At the heart of every outstanding service is a manager working hard to ensure that they can create a person-centred culture that delivers great, high-quality care.
There’s no doubt that the pandemic has hit our sector hard, but despite this we’ve seen managers continue to put others first and hold services together. They have worked tirelessly to keep their staff and the people they support as safe and well as possible.
Ronnie Lillywhite, who manages a supported living service, has focused on being responsive to change over the last year.
“I don’t think any of us in social care have ever lived through anything like this,” reflects Ronnie on managing services during a pandemic. “It’s really hard to stay focused. I’m not going to lie, business as usual is really hard to maintain at the moment.
“For me it’s about rechecking my priorities and accepting that they are going to change on a daily basis, and not getting so caught up my to do list but learning to drop it if my team need me.
“I’ve had to just accept I can’t achieve what I used to achieve. So, strategies that I’ve put in place are reducing my to do list. I do it in tiny chunks now. I don’t set myself such a big task and that’s something that’s been really helpful lately.
And Ronnie says support from other managers has been critical throughout the pandemic.
“The managers in my locality have a Thursday night catch up every week which you can drop in and out of. Sometimes it’s a workie call, ‘have you seen the latest form on this?’ and other times it’s just a let our hair down.
“We’ll laugh, last week we cried because unfortunately we’d had a really tough week in one of our services, but we’re there for each other and that has given us so much support.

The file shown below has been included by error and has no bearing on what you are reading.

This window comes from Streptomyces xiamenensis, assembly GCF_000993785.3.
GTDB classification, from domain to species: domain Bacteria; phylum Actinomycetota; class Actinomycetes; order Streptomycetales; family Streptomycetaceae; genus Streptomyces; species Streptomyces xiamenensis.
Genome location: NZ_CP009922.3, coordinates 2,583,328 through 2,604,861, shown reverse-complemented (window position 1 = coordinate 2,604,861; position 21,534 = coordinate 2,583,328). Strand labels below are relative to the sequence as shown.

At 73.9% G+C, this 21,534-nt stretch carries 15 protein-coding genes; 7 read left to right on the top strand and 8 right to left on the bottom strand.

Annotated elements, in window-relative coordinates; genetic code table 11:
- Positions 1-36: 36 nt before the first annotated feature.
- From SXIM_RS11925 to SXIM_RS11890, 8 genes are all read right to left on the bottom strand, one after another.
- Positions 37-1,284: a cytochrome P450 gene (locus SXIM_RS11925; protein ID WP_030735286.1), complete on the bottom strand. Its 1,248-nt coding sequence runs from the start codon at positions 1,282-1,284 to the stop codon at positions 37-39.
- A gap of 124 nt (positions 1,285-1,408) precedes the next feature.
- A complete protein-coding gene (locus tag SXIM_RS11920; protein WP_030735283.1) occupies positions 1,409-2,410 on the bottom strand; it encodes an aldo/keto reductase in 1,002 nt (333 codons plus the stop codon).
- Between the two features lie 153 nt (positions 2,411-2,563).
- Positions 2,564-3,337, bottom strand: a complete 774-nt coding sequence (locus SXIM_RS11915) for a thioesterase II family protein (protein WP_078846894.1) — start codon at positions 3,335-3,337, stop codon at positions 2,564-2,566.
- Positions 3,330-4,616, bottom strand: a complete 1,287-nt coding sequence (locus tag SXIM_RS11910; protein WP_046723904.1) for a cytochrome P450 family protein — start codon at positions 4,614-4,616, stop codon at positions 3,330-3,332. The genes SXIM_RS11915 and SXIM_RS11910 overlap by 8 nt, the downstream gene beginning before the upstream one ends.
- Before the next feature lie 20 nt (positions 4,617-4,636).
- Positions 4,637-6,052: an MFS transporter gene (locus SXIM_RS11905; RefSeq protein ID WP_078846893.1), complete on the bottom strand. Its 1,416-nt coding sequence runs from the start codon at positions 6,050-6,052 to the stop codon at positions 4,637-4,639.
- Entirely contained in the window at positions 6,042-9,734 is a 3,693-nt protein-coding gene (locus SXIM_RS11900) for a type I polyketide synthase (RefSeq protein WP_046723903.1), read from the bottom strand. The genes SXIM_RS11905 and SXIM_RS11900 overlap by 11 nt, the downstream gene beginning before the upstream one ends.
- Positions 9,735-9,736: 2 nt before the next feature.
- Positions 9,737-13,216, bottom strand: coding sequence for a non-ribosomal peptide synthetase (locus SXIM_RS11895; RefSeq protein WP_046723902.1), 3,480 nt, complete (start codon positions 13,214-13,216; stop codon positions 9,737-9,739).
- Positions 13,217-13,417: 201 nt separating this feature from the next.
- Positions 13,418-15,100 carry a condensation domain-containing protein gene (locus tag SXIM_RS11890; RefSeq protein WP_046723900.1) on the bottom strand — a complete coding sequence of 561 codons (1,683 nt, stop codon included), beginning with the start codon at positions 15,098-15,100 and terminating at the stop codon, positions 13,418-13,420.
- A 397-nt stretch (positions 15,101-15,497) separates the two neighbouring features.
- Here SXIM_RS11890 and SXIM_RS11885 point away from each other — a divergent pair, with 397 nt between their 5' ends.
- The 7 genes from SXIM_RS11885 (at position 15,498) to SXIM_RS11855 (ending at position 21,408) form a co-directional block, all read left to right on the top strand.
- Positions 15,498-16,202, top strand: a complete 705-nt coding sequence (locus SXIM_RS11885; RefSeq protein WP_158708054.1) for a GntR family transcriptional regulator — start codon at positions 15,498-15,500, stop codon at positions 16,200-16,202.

“I would say you’re not in this alone. Whatever you’re feeling, so are all your peers. Lean on each other. You get to hear the great things that are going on as well. Because pandemic or not, the great things are still out there, and great things are still happening in our services.”
Connecting with other managers and seeking support from peers helps managers look after their own wellbeing. As one registered manager told us: “to have enough energy for everyone else you have to look after yourself.”
Registered Manager of Auburn Mere Care Home in Watford, Marlene Kelly, is a chair of a registered manager network in her local area.
“I can remember when I started my job and I didn’t know another registered manager. It was really isolating.
“Registered managers really understand how other registered managers feel, more than anybody else. When you sit with somebody who goes through the same experiences and face the same challenges, there’s this real understanding of each other.
“For the network I chair we try to be really open and honest with each other so that it saves time and makes you more efficient and is a kinder way of working. We’ve tried to create a little community where we can share information.”
Hearing from other managers in the same role and who face similar challenges has proved incredibly powerful over the last year. Skills for Care has recently launched a new podcast series ‘The care exchange’ to celebrate the role of managers in social care. It provides a safe space where managers can listen to other managers, feel less isolated and pick-up some good ideas to support them in their own role.
Skills for Care aims to provide as much dedicated support and information for registered managers and front-line managers as we can. All their available support can be found at www.skillsforcare.org.uk/registeredmanagers, including details of over 150 local networks across England.